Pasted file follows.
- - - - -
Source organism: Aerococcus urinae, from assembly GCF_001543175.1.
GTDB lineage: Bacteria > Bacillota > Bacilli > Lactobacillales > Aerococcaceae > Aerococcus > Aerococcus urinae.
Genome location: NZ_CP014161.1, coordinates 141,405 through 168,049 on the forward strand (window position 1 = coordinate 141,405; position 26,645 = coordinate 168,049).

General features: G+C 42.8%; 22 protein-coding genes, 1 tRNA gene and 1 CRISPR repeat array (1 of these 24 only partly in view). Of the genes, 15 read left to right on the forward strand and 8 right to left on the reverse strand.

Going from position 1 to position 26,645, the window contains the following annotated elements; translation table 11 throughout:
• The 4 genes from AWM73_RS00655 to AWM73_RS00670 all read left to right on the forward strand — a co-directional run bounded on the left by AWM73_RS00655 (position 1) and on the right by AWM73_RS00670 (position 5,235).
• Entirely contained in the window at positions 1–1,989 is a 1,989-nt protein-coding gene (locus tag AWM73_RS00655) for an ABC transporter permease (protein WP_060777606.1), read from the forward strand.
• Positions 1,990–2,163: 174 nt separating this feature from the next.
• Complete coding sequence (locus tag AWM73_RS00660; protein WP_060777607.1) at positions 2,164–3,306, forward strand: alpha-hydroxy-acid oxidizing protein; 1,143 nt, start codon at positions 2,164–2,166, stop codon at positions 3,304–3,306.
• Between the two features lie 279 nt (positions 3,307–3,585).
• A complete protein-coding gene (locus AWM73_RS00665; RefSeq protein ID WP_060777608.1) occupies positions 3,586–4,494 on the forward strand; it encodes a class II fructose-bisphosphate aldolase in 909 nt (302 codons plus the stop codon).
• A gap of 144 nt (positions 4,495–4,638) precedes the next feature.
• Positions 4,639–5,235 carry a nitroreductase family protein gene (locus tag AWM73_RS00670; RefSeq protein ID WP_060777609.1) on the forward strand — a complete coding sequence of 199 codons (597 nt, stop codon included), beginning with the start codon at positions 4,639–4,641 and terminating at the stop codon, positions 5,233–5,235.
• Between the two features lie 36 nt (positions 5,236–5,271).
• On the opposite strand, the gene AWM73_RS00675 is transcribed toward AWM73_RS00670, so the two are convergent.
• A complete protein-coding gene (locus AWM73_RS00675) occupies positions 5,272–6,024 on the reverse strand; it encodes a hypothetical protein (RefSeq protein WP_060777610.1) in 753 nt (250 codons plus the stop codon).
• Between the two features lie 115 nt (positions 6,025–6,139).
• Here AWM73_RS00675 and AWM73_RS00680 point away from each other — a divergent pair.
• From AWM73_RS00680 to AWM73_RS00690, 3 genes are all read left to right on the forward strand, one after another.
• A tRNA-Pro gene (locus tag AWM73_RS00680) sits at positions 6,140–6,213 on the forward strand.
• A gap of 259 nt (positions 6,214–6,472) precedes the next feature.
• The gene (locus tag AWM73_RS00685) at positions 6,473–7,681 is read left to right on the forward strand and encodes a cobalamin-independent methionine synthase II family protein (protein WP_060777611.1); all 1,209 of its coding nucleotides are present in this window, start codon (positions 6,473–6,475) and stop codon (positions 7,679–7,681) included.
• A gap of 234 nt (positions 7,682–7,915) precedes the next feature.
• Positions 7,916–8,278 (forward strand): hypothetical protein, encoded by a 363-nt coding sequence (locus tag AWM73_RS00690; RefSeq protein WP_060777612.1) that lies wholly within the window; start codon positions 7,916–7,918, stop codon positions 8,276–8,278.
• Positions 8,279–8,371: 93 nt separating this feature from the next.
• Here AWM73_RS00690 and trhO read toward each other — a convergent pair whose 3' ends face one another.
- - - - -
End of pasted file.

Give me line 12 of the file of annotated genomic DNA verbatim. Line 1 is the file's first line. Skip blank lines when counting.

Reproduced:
• A gap of 144 nt (positions 4,495–4,638) precedes the next feature.